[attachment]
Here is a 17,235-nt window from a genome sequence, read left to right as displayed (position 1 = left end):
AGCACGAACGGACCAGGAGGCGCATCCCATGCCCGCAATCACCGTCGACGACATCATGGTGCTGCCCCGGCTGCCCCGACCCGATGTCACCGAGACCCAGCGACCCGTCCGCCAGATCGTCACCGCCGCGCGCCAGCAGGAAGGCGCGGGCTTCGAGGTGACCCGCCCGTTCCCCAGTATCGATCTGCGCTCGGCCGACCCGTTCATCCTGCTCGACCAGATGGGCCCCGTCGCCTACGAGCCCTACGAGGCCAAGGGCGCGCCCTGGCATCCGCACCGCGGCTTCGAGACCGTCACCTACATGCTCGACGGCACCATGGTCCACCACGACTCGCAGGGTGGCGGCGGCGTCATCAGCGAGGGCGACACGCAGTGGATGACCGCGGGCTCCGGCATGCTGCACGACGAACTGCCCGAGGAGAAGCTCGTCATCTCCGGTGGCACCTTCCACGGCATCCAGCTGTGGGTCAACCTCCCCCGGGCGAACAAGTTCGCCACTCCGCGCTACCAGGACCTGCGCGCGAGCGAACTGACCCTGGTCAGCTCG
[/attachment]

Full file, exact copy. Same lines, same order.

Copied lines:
Here is a 17,235-nt window from a genome sequence, read left to right as displayed (position 1 = left end):
AGCACGAACGGACCAGGAGGCGCATCCCATGCCCGCAATCACCGTCGACGACATCATGGTGCTGCCCCGGCTGCCCCGACCCGATGTCACCGAGACCCAGCGACCCGTCCGCCAGATCGTCACCGCCGCGCGCCAGCAGGAAGGCGCGGGCTTCGAGGTGACCCGCCCGTTCCCCAGTATCGATCTGCGCTCGGCCGACCCGTTCATCCTGCTCGACCAGATGGGCCCCGTCGCCTACGAGCCCTACGAGGCCAAGGGCGCGCCCTGGCATCCGCACCGCGGCTTCGAGACCGTCACCTACATGCTCGACGGCACCATGGTCCACCACGACTCGCAGGGTGGCGGCGGCGTCATCAGCGAGGGCGACACGCAGTGGATGACCGCGGGCTCCGGCATGCTGCACGACGAACTGCCCGAGGAGAAGCTCGTCATCTCCGGTGGCACCTTCCACGGCATCCAGCTGTGGGTCAACCTCCCCCGGGCGAACAAGTTCGCCACTCCGCGCTACCAGGACCTGCGCGCGAGCGAACTGACCCTGGTCAGCTCG